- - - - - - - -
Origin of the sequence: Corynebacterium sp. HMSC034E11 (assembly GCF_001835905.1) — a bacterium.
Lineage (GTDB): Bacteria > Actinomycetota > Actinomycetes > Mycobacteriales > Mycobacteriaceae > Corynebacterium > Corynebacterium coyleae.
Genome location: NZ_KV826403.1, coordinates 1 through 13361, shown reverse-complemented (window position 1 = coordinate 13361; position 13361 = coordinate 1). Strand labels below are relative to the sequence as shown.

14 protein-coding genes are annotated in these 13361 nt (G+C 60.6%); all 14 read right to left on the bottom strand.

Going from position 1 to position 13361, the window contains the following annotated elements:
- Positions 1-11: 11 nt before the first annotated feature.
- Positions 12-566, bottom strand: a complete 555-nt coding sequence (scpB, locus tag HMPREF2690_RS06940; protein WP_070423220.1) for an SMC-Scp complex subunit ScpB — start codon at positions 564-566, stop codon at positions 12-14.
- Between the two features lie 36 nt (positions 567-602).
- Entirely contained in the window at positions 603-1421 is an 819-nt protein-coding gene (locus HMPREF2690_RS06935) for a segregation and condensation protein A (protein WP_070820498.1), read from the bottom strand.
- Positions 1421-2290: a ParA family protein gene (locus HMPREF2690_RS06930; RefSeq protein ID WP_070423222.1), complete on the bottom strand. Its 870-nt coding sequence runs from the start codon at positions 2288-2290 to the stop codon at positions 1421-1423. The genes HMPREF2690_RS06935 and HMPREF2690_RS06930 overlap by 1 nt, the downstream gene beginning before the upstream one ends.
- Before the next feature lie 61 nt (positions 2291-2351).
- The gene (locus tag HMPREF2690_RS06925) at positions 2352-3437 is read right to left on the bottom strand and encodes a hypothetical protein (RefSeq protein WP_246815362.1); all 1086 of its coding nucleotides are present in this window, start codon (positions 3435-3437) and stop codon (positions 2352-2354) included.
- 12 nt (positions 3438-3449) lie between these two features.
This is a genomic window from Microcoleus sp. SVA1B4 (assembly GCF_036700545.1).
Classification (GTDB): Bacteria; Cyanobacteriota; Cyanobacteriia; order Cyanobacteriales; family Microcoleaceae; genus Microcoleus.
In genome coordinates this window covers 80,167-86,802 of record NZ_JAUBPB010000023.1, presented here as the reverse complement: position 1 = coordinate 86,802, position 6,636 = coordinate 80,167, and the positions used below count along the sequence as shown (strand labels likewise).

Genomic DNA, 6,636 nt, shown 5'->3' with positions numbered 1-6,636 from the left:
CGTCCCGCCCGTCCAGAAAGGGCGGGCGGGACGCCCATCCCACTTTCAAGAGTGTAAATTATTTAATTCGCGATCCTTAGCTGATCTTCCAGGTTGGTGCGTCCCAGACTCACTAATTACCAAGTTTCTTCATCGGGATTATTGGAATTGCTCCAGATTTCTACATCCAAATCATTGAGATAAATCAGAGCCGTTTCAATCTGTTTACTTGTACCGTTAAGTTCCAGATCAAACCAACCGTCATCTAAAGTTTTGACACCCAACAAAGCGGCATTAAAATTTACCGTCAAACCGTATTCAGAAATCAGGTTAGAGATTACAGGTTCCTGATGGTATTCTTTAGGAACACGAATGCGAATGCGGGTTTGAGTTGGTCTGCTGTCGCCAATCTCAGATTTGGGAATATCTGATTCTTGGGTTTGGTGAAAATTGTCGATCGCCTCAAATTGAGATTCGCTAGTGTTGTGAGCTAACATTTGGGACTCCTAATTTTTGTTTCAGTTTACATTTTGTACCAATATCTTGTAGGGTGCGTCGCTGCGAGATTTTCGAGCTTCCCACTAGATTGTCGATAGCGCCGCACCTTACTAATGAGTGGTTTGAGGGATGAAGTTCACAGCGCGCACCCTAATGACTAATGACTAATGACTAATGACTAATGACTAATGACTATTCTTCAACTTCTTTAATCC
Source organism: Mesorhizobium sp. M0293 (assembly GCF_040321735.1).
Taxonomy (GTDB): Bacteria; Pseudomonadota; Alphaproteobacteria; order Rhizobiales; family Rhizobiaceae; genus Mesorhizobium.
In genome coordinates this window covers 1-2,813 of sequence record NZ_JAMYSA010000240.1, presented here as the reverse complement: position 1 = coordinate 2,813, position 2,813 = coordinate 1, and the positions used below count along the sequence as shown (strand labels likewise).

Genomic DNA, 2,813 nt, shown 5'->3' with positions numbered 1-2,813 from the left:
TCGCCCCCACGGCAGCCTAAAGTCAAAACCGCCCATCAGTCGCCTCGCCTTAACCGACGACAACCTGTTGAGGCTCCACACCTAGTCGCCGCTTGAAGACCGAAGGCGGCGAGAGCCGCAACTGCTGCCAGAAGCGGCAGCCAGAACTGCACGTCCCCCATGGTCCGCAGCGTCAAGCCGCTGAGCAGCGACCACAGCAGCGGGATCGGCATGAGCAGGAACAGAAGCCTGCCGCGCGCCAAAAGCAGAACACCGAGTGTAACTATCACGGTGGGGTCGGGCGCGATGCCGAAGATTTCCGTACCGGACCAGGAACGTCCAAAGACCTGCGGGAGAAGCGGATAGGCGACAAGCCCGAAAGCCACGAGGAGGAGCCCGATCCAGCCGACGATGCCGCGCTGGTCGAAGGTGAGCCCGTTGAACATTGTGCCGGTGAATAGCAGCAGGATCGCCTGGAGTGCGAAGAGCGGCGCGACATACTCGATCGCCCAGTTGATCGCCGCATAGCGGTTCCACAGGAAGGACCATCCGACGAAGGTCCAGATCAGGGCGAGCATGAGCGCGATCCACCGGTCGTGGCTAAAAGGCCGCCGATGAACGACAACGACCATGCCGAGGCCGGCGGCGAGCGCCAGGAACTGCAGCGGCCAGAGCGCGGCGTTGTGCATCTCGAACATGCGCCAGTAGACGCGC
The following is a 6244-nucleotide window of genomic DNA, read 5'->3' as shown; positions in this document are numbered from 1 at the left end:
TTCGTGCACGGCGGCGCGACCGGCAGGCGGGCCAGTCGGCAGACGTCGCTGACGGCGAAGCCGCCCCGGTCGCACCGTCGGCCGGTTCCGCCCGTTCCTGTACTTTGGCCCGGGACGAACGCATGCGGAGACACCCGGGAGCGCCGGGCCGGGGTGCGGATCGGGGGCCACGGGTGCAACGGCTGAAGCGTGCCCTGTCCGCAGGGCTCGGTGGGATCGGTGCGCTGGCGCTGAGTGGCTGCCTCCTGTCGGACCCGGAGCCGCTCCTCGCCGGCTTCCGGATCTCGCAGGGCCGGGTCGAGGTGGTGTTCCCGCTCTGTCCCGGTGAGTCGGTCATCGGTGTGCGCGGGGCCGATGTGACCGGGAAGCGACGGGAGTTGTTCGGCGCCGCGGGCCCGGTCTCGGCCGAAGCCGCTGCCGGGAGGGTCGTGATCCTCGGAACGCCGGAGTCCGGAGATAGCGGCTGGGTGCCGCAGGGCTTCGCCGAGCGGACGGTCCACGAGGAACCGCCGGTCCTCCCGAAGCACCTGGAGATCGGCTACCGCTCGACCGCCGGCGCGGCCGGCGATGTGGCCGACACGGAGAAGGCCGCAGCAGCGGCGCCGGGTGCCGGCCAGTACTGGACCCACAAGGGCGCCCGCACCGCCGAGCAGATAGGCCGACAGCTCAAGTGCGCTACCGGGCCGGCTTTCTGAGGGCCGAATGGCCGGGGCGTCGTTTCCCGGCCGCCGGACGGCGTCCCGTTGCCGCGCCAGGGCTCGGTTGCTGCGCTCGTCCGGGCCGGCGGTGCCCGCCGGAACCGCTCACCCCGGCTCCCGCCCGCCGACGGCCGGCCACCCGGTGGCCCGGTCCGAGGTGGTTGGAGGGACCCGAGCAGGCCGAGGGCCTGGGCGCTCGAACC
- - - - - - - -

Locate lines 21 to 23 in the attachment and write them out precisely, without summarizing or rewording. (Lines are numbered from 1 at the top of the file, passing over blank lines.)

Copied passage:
In genome coordinates this window covers 1-2,813 of sequence record NZ_JAMYSA010000240.1, presented here as the reverse complement: position 1 = coordinate 2,813, position 2,813 = coordinate 1, and the positions used below count along the sequence as shown (strand labels likewise).

Genomic DNA, 2,813 nt, shown 5'->3' with positions numbered 1-2,813 from the left:
TCGCCCCCACGGCAGCCTAAAGTCAAAACCGCCCATCAGTCGCCTCGCCTTAACCGACGACAACCTGTTGAGGCTCCACACCTAGTCGCCGCTTGAAGACCGAAGGCGGCGAGAGCCGCAACTGCTGCCAGAAGCGGCAGCCAGAACTGCACGTCCCCCATGGTCCGCAGCGTCAAGCCGCTGAGCAGCGACCACAGCAGCGGGATCGGCATGAGCAGGAACAGAAGCCTGCCGCGCGCCAAAAGCAGAACACCGAGTGTAACTATCACGGTGGGGTCGGGCGCGATGCCGAAGATTTCCGTACCGGACCAGGAACGTCCAAAGACCTGCGGGAGAAGCGGATAGGCGACAAGCCCGAAAGCCACGAGGAGGAGCCCGATCCAGCCGACGATGCCGCGCTGGTCGAAGGTGAGCCCGTTGAACATTGTGCCGGTGAATAGCAGCAGGATCGCCTGGAGTGCGAAGAGCGGCGCGACATACTCGATCGCCCAGTTGATCGCCGCATAGCGGTTCCACAGGAAGGACCATCCGACGAAGGTCCAGATCAGGGCGAGCATGAGCGCGATCCACCGGTCGTGGCTAAAAGGCCGCCGATGAACGACAACGACCATGCCGAGGCCGGCGGCGAGCGCCAGGAACTGCAGCGGCCAGAGCGCGGCGTTGTGCATCTCGAACATGCGCCAGTAGACGCGC